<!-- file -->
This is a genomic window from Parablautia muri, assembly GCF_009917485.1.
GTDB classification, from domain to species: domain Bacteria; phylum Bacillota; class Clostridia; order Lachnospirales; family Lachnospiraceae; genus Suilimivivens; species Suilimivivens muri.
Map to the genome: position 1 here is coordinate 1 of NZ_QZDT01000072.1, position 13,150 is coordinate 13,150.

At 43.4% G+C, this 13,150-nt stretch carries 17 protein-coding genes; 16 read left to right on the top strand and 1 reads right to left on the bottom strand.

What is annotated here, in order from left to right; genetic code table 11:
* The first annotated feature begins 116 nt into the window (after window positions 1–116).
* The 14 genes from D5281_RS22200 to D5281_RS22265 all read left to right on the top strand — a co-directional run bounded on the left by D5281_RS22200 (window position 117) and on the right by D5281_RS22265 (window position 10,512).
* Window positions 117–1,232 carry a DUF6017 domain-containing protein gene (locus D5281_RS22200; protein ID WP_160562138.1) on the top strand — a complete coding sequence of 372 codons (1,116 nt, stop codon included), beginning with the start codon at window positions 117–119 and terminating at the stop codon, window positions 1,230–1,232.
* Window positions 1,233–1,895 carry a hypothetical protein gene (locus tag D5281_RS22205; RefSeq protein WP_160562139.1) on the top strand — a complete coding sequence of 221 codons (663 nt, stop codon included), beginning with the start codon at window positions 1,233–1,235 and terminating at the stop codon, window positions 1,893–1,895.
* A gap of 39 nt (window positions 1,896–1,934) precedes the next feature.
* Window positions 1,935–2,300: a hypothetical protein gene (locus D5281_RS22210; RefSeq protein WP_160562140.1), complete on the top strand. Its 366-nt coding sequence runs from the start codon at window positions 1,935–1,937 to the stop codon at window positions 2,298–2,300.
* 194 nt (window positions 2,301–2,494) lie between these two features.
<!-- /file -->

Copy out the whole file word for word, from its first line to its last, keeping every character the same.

This is a genomic window from Parablautia muri, assembly GCF_009917485.1.
GTDB classification, from domain to species: domain Bacteria; phylum Bacillota; class Clostridia; order Lachnospirales; family Lachnospiraceae; genus Suilimivivens; species Suilimivivens muri.
Map to the genome: position 1 here is coordinate 1 of NZ_QZDT01000072.1, position 13,150 is coordinate 13,150.

At 43.4% G+C, this 13,150-nt stretch carries 17 protein-coding genes; 16 read left to right on the top strand and 1 reads right to left on the bottom strand.

What is annotated here, in order from left to right; genetic code table 11:
* The first annotated feature begins 116 nt into the window (after window positions 1–116).
* The 14 genes from D5281_RS22200 to D5281_RS22265 all read left to right on the top strand — a co-directional run bounded on the left by D5281_RS22200 (window position 117) and on the right by D5281_RS22265 (window position 10,512).
* Window positions 117–1,232 carry a DUF6017 domain-containing protein gene (locus D5281_RS22200; protein ID WP_160562138.1) on the top strand — a complete coding sequence of 372 codons (1,116 nt, stop codon included), beginning with the start codon at window positions 117–119 and terminating at the stop codon, window positions 1,230–1,232.
* Window positions 1,233–1,895 carry a hypothetical protein gene (locus tag D5281_RS22205; RefSeq protein WP_160562139.1) on the top strand — a complete coding sequence of 221 codons (663 nt, stop codon included), beginning with the start codon at window positions 1,233–1,235 and terminating at the stop codon, window positions 1,893–1,895.
* A gap of 39 nt (window positions 1,896–1,934) precedes the next feature.
* Window positions 1,935–2,300: a hypothetical protein gene (locus D5281_RS22210; RefSeq protein WP_160562140.1), complete on the top strand. Its 366-nt coding sequence runs from the start codon at window positions 1,935–1,937 to the stop codon at window positions 2,298–2,300.
* 194 nt (window positions 2,301–2,494) lie between these two features.